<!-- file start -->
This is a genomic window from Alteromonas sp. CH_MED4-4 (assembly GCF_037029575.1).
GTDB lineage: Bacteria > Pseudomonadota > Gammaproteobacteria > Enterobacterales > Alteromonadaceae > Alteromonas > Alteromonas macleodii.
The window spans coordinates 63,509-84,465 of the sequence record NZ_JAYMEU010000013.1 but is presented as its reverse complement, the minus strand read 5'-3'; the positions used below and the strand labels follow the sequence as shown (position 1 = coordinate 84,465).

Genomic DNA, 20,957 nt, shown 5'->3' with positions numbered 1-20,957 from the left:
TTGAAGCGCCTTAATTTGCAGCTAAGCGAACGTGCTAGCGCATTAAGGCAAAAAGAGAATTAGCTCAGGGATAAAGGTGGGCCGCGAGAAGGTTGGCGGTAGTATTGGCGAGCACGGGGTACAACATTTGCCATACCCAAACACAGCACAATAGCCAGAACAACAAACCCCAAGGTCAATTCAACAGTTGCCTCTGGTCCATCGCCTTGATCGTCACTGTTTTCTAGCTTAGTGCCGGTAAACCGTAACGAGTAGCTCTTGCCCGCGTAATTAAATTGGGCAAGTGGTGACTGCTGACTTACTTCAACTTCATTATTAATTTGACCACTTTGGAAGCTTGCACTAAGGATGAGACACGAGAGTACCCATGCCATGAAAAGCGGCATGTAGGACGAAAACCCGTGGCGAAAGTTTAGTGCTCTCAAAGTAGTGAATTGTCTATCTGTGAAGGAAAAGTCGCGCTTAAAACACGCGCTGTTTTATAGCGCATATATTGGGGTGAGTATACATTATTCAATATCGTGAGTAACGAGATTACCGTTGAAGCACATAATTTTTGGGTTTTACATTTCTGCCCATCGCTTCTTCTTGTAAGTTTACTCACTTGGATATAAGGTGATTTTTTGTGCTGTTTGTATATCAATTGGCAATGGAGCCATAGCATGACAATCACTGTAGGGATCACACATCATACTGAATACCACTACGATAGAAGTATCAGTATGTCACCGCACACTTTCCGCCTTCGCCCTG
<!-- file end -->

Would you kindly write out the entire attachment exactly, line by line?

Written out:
This is a genomic window from Alteromonas sp. CH_MED4-4 (assembly GCF_037029575.1).
GTDB lineage: Bacteria > Pseudomonadota > Gammaproteobacteria > Enterobacterales > Alteromonadaceae > Alteromonas > Alteromonas macleodii.
The window spans coordinates 63,509-84,465 of the sequence record NZ_JAYMEU010000013.1 but is presented as its reverse complement, the minus strand read 5'-3'; the positions used below and the strand labels follow the sequence as shown (position 1 = coordinate 84,465).

Genomic DNA, 20,957 nt, shown 5'->3' with positions numbered 1-20,957 from the left:
TTGAAGCGCCTTAATTTGCAGCTAAGCGAACGTGCTAGCGCATTAAGGCAAAAAGAGAATTAGCTCAGGGATAAAGGTGGGCCGCGAGAAGGTTGGCGGTAGTATTGGCGAGCACGGGGTACAACATTTGCCATACCCAAACACAGCACAATAGCCAGAACAACAAACCCCAAGGTCAATTCAACAGTTGCCTCTGGTCCATCGCCTTGATCGTCACTGTTTTCTAGCTTAGTGCCGGTAAACCGTAACGAGTAGCTCTTGCCCGCGTAATTAAATTGGGCAAGTGGTGACTGCTGACTTACTTCAACTTCATTATTAATTTGACCACTTTGGAAGCTTGCACTAAGGATGAGACACGAGAGTACCCATGCCATGAAAAGCGGCATGTAGGACGAAAACCCGTGGCGAAAGTTTAGTGCTCTCAAAGTAGTGAATTGTCTATCTGTGAAGGAAAAGTCGCGCTTAAAACACGCGCTGTTTTATAGCGCATATATTGGGGTGAGTATACATTATTCAATATCGTGAGTAACGAGATTACCGTTGAAGCACATAATTTTTGGGTTTTACATTTCTGCCCATCGCTTCTTCTTGTAAGTTTACTCACTTGGATATAAGGTGATTTTTTGTGCTGTTTGTATATCAATTGGCAATGGAGCCATAGCATGACAATCACTGTAGGGATCACACATCATACTGAATACCACTACGATAGAAGTATCAGTATGTCACCGCACACTTTCCGCCTTCGCCCTG